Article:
Govt agency blows $800K on a conference
* is outraged
Govt contractor can’t account for a billion $ in cash flown into Iraq
* mistakes happen
* is US Congress
lbjdem commented on the blog post The Group Health Insurance Market and What it Says About the Individual Mandate
If lack of an individual mandate purchase insurance would send plans into a “death spiral”, as the Obama administration and others suggest, why hasn’t that happened in Pennsylvania?
Blue Cross / Blue Shield (still a non-profit here) offers guaranteed issuance individual health insurance polices across the state of Pennsylvania. There are no limitations on coverage of pre-existing conditions. For a 40 year old, non-smoking male, an 80% coverage policy (most diagnostic and preventive care is covered at 100%) with an annual out of pocket maximum roughly in line with ACA requirements the monthly premium is around $400. 100% coverage plans are also available, but cost as much as 50% more.
While this insurance is expensive, and out of reach for many with modest incomes, it is available to all and premium increases in the last decade are comparable to increases to all individual policies nationally.
If the “death spiral” of only only the very sick signing up for individual plans was a real, demonstrable possibility, why hasn’t it happened in Pennsylvania with individual plans available for a decade or longer?
lbjdem commented on the blog post Supreme Court’s Final Day of Health Care Arguments: Severability, Medicaid Expansion
If the lack of a mandate would send the individual insurance market into a “death spiral”, as some critics and the insurance industry suggest, why hasn’t that happened in Pennsylvania?
Here in PA, anyone can purchase an individual (or family) health insurance policy from Blue Cross / Blue Shield. The non-profit even offers some level of community rating, with slightly different rates in several geographic areas. While insurance is expensive, and out of reach for many modest wage earners (a plan covering 80% of health care costs up to an out of pocket max for the year is around $400/month for a 40 year old), the rates haven’t risen substantially faster than health insurance rates for individuals in other states without guaranteed issue.
lbjdem commented on the blog post Obama to War Hypemongers: “Explain the Consequences”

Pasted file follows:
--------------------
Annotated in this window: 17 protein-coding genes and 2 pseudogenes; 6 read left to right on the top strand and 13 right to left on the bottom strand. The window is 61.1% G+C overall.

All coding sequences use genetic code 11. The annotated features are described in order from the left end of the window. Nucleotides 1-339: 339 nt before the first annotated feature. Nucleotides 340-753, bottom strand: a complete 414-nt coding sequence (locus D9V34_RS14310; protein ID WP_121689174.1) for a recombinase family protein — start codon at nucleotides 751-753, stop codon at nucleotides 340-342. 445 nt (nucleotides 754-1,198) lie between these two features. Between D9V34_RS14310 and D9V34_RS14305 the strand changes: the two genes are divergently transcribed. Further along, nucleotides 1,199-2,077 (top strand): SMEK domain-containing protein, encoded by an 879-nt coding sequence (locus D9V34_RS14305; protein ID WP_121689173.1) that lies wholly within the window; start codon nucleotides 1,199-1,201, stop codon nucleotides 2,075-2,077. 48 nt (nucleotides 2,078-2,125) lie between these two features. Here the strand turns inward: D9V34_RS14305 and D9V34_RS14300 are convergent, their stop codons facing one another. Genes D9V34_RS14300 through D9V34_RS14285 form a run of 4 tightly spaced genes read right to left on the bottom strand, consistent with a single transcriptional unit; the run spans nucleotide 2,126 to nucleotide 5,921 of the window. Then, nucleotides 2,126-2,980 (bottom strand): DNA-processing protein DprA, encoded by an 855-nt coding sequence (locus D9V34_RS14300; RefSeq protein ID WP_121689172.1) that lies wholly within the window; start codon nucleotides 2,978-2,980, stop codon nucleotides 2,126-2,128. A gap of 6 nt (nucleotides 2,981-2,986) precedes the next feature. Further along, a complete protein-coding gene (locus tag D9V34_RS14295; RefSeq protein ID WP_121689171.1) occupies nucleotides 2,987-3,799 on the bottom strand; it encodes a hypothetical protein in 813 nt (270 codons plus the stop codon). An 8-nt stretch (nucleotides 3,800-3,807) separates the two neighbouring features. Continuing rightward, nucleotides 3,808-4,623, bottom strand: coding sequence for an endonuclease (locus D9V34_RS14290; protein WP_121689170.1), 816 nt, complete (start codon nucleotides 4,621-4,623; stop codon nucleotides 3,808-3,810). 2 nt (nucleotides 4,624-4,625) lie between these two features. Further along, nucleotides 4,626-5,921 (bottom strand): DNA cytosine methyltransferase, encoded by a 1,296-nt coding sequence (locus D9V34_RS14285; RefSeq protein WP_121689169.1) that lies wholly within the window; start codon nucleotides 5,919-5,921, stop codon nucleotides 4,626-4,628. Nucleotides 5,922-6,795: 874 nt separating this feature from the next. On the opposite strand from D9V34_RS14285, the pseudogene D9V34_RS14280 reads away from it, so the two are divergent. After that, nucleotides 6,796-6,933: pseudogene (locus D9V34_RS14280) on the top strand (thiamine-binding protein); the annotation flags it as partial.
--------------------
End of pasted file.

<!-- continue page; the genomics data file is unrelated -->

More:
Not related to this post, but you might want to let your admins know that http://firedoglake.com is popping with a Malware warning when using Google Chrome.
lbjdem commented on the blog post The War on Lady Parts Continues in Congress, States
The personhood amendment defeated on a ballot initiative last year was in Mississippi, not Missouri, if that’s what you were referring to, David.
lbjdem commented on the blog post Obama Administration Would Tax Dividends at Same Rate as Top Earnings
Oh, looks like this won’t effect Mom, since it’s only on people with incomes above $250K/year.
My general feelings, however, are that capital gains should be taxed at the same rate as interest and dividends. It’s all unearned income, or in the case of professional house flipper, income that should often be discouraged.
lbjdem commented on the blog post Obama Administration Would Tax Dividends at Same Rate as Top Earnings
More than a third of my 83 year old mother’s income is from dividends. The rest is social security ($800/month) and a federal retirement annuity ($500/month). Last year, she made around $30K gross.
Taking dividends isn’t going to hit just the 1%, not by a long shot. It’s going to hit people solidly in the middle class, especially the retired and those near retirement age.
Smart investors don’t try and make a lot from the market on sale of individual stocks (profit from taxed at capital gains rates) as they near retirement. They do invest in stocks that have decent rates of return, typically small to regional sized banks, utilities companies, and REITs (real estate investment trusts).
Given that conventional savings accounts, money markets, and certificates of deposit are effectively paying 0 to 1% interest for years, there’s more than a few people who went the dividends route to get some return on their retirement savings. My mother isn’t one of those, she inherited her stock 20 years ago and has been holding it.
A surtax on dividends is going to hurt, and not the people making bank on the carried interest exemption.
lbjdem commented on the blog post Indiana: lawmaker introduces bill to make it illegal to sing national anthem ‘inappropriately’
If such a law lead to Christina Aguilera never singing the national anthem again, I could probably support it.
Could do without the unflattering photo and thinly veiled reference to “fembot” at the end of this piece. As someone who heard, read, and saw all the “Hitlery” bullshit during Clinton’s presidency, I don’t like attacking politician’s spouses whether it’s someone I support or oppose.
lbjdem commented on the blog post Peter Orszag Probably Right About the Depressing Future of Health Care
This afternoon I opted to pay for a full blood panel on my sick cat – $150. I didn’t take the time to shop around to find out if that was a good price or not. From what we can tell, it seems nothing too serious other than an infection which will hopefully respond to antibiotics.
He also got sub-cutaneous fluids, an antibiotic injection, and more oral antibiotics to be taken over 2 weeks.
The thing I was most impressed about was they could run a full blood panel right there in the office in less than 30 minutes. That’s something you can’t get as a human being in this world, unless you’re admitted to a hospital.
lbjdem commented on the blog post Chart of the Day: GOP Energy Turns from Cain to Gingrich
The Fannie Mae lobbying / advising / whatever it was is just the tip of the iceberg. The guy has been in politics for 30 years, and therefore is an easy target for a “swift-boating” by any random PAC with untraceable contributions.
How many times did Newt vote to increase taxes? How many times did he change his position on Libya?
Shooting fish in a barrel.
- Load More